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FDP Forum / Guitar Mods, Repairs, and Projects / Diagnosing a guitar wiring issue

Purple Valley
Contributing Member
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USA

Jul 12th, 2018 10:39 PM   Edit   Profile  

I've got a meter on hand, and theoretically know how to follow the chain to figure the weak link, but I'm hoping some of you guys can help me cut to the chase. I don't have much experience with wiring issues.

It's my Carvin solidbody, with 2 humbuckers, 1 volume, 1 tone and 2 coil-split mini-switches.

I opened it up, and can't see anything obvious. But plugged in I can (by shaking it or knocking it around) get it to do any one of three things: go totally silent (all positions), hum like the cord's been pulled out (all positions), or play fine on bridge position, but low signal on neck and mixed positions.

Makes me guess it's either the neck pup, or one of the switches.

Any help on narrowing it down will be much appreciated.

(This message was last edited by Purple Valley at 12:43 AM, Jul 13th, 2018)

Mick Reid
Contributing Member
*****

Australia

American-made in Oz!!
Jul 12th, 2018 11:10 PM   Edit   Profile  

Not that it matters, but what model is it?

Have you tried checking all the grounds for continuity?

That would be my first step.

Purple Valley
Contributing Member
**********
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USA

Jul 12th, 2018 11:32 PM   Edit   Profile  

It's a DC127 solid koa neck-thru, about 1998 vintage.

Thanks for the tip, Mick.

Now, I have to look up what it means!

Purple Valley
Contributing Member
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USA

Jul 12th, 2018 11:39 PM   Edit   Profile  

I found a good diagnosing guide on the Seymour Duncan site. I assume that will get me through. I was just hoping there might be something obvious from the symptoms I described.

Mick Reid
Contributing Member
*****

Australia

American-made in Oz!!
Jul 13th, 2018 12:24 AM   Edit   Profile  

I also found this:

KIT 40 DC127

bottom left of page 1

Purple Valley
Contributing Member
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USA

Jul 13th, 2018 12:32 AM   Edit   Profile  

Thanks a lot, Mick.

I didn't even think to look up the Carvin diagram.

Peegoo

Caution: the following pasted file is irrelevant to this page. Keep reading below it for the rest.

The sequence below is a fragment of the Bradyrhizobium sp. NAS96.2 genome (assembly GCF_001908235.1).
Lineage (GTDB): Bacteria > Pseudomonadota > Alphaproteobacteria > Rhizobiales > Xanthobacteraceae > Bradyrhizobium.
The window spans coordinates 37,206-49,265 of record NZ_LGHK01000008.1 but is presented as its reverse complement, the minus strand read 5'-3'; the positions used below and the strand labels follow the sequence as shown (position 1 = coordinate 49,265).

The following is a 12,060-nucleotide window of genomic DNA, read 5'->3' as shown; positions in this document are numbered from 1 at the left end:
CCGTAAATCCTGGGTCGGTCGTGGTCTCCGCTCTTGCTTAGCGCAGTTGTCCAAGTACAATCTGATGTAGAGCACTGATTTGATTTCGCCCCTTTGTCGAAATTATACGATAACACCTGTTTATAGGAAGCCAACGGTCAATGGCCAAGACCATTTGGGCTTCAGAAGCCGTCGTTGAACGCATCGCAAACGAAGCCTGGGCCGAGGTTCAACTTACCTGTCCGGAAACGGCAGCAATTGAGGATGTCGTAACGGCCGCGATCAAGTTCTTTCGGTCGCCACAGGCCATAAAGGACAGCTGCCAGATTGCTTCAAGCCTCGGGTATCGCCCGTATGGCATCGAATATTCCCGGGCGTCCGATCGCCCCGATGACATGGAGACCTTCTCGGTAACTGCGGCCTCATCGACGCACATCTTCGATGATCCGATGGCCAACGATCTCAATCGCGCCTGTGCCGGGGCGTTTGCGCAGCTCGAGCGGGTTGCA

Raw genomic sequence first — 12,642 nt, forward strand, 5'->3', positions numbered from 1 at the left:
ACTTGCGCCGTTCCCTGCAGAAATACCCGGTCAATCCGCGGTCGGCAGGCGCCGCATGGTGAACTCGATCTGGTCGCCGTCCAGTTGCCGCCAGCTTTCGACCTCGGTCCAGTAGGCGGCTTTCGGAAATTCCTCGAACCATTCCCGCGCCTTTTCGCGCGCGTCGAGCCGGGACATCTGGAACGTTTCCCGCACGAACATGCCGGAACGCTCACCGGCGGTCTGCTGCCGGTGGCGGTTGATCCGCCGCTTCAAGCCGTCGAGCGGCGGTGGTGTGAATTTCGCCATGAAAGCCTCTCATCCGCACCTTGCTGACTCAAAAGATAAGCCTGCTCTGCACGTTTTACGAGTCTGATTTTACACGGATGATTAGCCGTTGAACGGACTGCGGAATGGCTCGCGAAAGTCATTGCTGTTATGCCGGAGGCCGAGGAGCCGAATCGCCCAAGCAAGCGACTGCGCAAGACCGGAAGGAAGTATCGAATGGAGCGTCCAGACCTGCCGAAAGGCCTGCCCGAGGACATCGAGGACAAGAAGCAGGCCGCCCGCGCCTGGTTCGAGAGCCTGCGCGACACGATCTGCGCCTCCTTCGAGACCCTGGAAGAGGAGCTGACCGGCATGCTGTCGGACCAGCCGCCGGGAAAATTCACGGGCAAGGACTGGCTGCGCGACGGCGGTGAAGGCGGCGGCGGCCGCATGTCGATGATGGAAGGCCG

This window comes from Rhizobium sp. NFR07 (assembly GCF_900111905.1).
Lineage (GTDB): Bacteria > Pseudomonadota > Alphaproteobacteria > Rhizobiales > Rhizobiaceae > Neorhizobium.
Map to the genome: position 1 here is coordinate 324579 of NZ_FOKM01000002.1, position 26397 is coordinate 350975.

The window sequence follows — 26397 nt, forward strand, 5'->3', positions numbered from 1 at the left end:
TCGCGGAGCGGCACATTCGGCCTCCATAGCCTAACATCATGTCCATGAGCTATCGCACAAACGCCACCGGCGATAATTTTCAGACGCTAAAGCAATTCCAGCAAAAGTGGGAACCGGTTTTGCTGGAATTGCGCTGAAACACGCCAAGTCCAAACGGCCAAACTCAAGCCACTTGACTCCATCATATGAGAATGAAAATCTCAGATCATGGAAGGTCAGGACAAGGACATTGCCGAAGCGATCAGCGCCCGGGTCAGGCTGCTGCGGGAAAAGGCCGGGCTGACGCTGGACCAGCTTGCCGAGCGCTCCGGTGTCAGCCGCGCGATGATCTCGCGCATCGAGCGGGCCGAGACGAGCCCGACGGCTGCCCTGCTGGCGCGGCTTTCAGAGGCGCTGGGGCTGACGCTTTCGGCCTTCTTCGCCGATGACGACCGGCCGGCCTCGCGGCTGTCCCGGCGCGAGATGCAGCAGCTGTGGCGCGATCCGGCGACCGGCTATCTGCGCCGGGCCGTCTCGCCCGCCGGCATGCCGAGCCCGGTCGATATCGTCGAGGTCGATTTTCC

Contributing Member
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Ooo that sandwich

is gonna get et
Jul 13th, 2018 02:46 AM   Edit   Profile  

One of the things that can kick your butt (because it's not always obvious) is solder connections on the pots/switches/jack coming into contact with cavity shielding.

Make sure all signal-carrying wires have no way of contacting shielding and ground wires. Ensure all components are tightly attached and cannot move or rotate.

Another one that can make you nuts is uninsulated braided-shield pickup leads, a la Gibson. If that wire falls across the back of a pot or switch, the braided shielding can make contact with a signal connection and kill the signal.

Mick Reid
Contributing Member
*****

Australia

American-made in Oz!!
Jul 13th, 2018 05:27 AM   Edit   Profile  

Good advice from P!

- as always :^)

(This message was last edited by Mick Reid at 07:28 AM, Jul 13th, 2018)

Purple Valley
Contributing Member
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USA

Jul 13th, 2018 09:44 AM   Edit   Profile  

Thanks, 'goo. Hopefully, I'll get some time to get at it this weekend.

Peegoo
Contributing Member
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Ooo that sandwich

is gonna get et
Jul 13th, 2018 10:09 AM   Edit   Profile  

If you run into a jam, post a gut-shot pic and we can assist.

The most difficult problems to diagnose are the ones that are intermittent. They're like ghosts.

wrnchbndr
Contributing Member
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New Jersey

I'm back with the otters again
Aug 16th, 2018 07:26 AM   Edit   Profile  

Verify your output cable first with another guitar. Then proceed using a wooden or plastic chopstick. Sometimes its valuable to employ a small electric motor that can run continuously to generate a signal for a pickup while you're poking around.

Bubbalou
Contributing Member
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USA

THE LOW END OF UPPER TEJAS
Aug 20th, 2018 06:02 PM   Edit   Profile  

“Sometimes its valuable to employ a small electric motor that can run continuously to generate a signal for a pickup while you're poking around.”

I use my Quartz watch. It is an electromechanical watch (partial mechanical /Quartz electronic that pulses a coil each second to ratchet a second hand gear. )You get a nice Tic Tic Tic sound when it is near the pickup

(This message was last edited by Bubbalou at 08:03 PM, Aug 20th, 2018)

FDP Forum / Guitar Mods, Repairs, and Projects / Diagnosing a guitar wiring issue




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